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Thread: Romantic philosophy applied to pre-Romantic music.

  1. #31
    Senior Member millionrainbows's Avatar
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    I think the Romantic/Classical distinction is based on human psychology. What makes either one dominant in a particular era is the context it is put in. For Mozart's time, Classical was the way to be; as society changed, as power structures shifted from the Church to the sciences, Romanticism cropped up. It will probably continue to cycle like this between the poles of Man's psyche.

    For instance the 1960's was a 'Dionysian' time; now, what was being done then (experimentation, 30 minute guitar solos, underground FM stations, drug-influenced music) is considered 'over the top' or inappropriate.
    If Dr. Phil can't dance to it, it is 'sociopathic' music created by narcissistic ne'r-do-wells. Music must be "certified" by society's standards. Those standards presently are: players can not be on drugs, players must have a healthy perspective and not be 'outsiders' like Jimi Hendrix, volume must be controlled, music must not 'incite' or be overtly political (such as anti-war), and must not "offend" any groups of people who are recognized as 'accepted' in society.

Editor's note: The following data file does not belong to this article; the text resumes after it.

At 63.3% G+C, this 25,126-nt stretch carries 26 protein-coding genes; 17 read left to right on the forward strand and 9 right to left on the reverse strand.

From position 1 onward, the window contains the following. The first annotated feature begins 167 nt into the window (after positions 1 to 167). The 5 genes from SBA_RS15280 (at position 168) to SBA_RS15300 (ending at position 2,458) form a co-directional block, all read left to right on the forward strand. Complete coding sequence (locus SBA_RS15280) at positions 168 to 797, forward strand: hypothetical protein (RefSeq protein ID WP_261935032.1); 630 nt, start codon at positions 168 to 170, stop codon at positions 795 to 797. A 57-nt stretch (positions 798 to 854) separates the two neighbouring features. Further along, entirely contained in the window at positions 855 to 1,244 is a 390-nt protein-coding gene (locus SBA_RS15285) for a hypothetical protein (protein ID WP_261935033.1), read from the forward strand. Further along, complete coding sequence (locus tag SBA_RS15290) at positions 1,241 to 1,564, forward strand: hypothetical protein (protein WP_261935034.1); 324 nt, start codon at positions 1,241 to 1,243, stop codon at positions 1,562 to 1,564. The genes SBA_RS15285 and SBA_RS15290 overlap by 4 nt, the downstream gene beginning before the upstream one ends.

Now, in the present, music is more controlled than ever. "Experts" know what music is, and what's good. In the 60's, nobody knew. A "poetic" group like The Doors would never have lasted.

    Doesn't this pretty much explain it? I guess to really understand the differences and reasons behind Classicism/Romanticism, you "had to be there."
    Last edited by millionrainbows; Yesterday at 20:06.
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  2. #32
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    Quote Originally Posted by millionrainbows View Post

    . Those standards presently are: players can not be on drugs, players must have a healthy perspective and not be 'outsiders' like Jimi Hendrix, volume must be controlled, music must not 'incite' or be overtly political (such as anti-war), and must not "offend" any groups of people who are recognized as 'accepted' in society.



    Not here, listen to some Brixton Drill.

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